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There Were No Moscow Trials!

(Winter 1959/60)

From Fourth International (Amsterdam), No. 8, Winter 1959–60, pp. 58–59.
Transcribed & marked up by Einde O’Callaghan for ETOL.

History of the CPSU

During 1959 the manual promised by Khrushchev at the 20th Congress was published. The new History of the Communist Party of the Soviet Union is a fat volume of 740 pages which – like the Stalinist work – begins with the origins of the Marxist movement in Russia. Unlike its predecessor, which ends with the year 1938, it takes in not only the years of the Second World War but those following it, after the death of Stalin, and also treats the question of the elimination of the “anti-Party group” (Molotov, Kaganovich, etc.). This, then, is a very “Khrushchevite” handbook. But does it conform to Marxist scientific objectivity?

A rapid reading enables one to see that though many things bearing the imprint of Stalin himself have been suppressed, many lies and deformations still remain – but it would take more time to refute all these than this book will live in the USSR.

But this book is best characterized by what it leaves out: the Moscow trials!

Stalin’s History was written as a kind of mighty drama. The Party originated in Lenin’s struggles against his political adversaries. The struggle rises to a crescendo. Stalin assumes the mantle. His enemies are more and more unmasked: “The Bukharinites degenerate into two-faced politicians,” “the Trotskyites, from two-faced politicians, degenerate into a band of white guards, assassins and spies.” (French edition, p. 359) The trials reveal that “the Trotskyite and Bukharinite monsters, on the orders of their employers, the bourgeois espionage agencies, have set themselves the goal of destroying the Party and the Soviet state, of undermining the defense of the country, of facilitating foreign military intervention against the USSR, of preparing the defeat of the Red Army, of dismembering the USSR, of yielding to the Japanese the Soviet maritime province in the Far East, of yielding to the Poles Soviet Byelorussia, of yielding to the Germans the Soviet Ukraine, of annihilating the conquests of the workers and collective farmers, of restoring capitalist slavery in the USSR.” (French edition, pp. 384–385)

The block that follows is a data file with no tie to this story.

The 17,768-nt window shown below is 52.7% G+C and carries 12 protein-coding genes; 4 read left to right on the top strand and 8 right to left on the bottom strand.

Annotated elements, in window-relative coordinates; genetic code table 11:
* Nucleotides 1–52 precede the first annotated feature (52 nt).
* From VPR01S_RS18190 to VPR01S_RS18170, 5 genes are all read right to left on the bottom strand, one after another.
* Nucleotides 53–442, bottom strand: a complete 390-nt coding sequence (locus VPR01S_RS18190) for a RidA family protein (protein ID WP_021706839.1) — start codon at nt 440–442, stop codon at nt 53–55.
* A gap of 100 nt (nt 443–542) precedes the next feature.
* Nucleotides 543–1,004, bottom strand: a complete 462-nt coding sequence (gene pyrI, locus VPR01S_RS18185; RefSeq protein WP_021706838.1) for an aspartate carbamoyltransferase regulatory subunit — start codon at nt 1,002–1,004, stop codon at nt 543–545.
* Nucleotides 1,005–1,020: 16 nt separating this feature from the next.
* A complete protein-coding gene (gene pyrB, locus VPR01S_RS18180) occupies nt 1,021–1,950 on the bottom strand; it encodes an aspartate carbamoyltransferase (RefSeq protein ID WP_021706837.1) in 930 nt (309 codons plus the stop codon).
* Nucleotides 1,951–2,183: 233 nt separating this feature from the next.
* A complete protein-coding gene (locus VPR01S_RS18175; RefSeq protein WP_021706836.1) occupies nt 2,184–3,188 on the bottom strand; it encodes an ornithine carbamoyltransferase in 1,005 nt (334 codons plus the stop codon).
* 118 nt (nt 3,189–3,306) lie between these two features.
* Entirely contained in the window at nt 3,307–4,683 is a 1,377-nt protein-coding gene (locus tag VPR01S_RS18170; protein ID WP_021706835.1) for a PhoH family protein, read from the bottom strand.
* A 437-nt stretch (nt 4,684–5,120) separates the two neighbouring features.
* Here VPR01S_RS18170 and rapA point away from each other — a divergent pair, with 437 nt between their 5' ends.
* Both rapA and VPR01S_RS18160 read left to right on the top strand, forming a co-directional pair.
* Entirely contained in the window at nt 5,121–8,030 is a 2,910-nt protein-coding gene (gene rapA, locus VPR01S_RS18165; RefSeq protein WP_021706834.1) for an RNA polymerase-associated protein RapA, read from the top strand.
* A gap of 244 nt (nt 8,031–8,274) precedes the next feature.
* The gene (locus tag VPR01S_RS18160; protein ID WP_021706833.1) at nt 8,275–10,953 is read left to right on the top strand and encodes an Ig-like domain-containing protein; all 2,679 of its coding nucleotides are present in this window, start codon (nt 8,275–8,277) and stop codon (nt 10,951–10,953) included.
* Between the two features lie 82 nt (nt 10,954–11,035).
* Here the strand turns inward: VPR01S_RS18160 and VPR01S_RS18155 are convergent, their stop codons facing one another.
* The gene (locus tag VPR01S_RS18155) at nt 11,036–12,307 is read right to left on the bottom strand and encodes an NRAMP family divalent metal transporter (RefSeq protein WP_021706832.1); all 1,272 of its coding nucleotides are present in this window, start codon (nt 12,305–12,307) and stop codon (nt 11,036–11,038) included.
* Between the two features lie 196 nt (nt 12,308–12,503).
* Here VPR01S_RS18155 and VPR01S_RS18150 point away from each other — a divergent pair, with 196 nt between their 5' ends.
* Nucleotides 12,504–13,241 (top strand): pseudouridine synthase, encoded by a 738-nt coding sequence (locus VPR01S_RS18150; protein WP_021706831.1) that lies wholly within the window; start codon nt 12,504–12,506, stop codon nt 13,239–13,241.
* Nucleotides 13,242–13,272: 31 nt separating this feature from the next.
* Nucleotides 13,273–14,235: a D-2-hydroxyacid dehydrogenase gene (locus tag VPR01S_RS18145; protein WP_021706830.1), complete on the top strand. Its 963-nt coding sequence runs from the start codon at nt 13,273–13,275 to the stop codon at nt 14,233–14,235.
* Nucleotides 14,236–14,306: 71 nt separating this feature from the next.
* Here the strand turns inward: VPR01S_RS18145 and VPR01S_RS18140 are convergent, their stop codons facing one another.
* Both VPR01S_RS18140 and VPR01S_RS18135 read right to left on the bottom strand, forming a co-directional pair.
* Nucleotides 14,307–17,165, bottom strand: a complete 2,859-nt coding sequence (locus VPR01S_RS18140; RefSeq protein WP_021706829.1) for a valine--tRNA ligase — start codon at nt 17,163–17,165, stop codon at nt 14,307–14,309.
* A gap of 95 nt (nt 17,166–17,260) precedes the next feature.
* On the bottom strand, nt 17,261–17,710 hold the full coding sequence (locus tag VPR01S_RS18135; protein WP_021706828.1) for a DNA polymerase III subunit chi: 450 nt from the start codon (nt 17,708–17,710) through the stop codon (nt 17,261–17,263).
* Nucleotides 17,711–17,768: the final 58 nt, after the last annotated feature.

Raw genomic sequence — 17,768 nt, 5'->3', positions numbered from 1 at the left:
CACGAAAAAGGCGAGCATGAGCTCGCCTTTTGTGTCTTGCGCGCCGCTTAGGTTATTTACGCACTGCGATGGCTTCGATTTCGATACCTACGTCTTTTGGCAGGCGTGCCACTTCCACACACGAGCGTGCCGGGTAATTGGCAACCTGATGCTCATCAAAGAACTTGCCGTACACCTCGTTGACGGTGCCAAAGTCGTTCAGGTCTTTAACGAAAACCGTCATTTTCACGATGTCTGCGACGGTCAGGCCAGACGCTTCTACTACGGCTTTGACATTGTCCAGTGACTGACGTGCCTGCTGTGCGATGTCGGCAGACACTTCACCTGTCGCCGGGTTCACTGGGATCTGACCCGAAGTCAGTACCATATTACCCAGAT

And now let us read and re-read the new History, Khrushchev’s. All that could be construed as an allusion to, not even a mention of, the infamous trials, comes after the affirmation that Stalin’s thesis according to which the advance of the Soviet state is accompanied by a sharpening of the class struggle was false, on pages 483–484, in the following terms:

In practice, this thesis served as the basis for mass repression of the enemies of the Party, already ideologically defeated. The repression fell on many honest Communists and non-Party elements. In this period there crept into a responsible position in the state the political adventurer Beria who, for criminal ends, did not shrink from misdeeds, exploited Stalin’s personal defects, slandered and destroyed many honest men faithful to the Party and to the people. During this same period, a contemptible role was played by Yezhov, who found himself in the post of People’s Commissar of the Interior.

The young Soviet student of this book – and all young people in the Soviet Union will in the coming years receive their instruction from this manual – will learn that the Berias and the Yezhovs exploited Stalin’s character to commit crimes not specifically designated, but he will not even know about the Moscow trials having taken place!

This alone is judgment enough on the new historical handbook. There are many species of the lie. Pascal in Les Provinciales showed how this was true of the Jesuits. But examples are rarely to be found so extreme as in these two bureaucratic manuals of history: in the one case, of the grossest and most fantastic lies to justify counter-revolutionary crimes; in the other, the application to these same crimes of the lie by omission.

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Last updated: 30 January 2016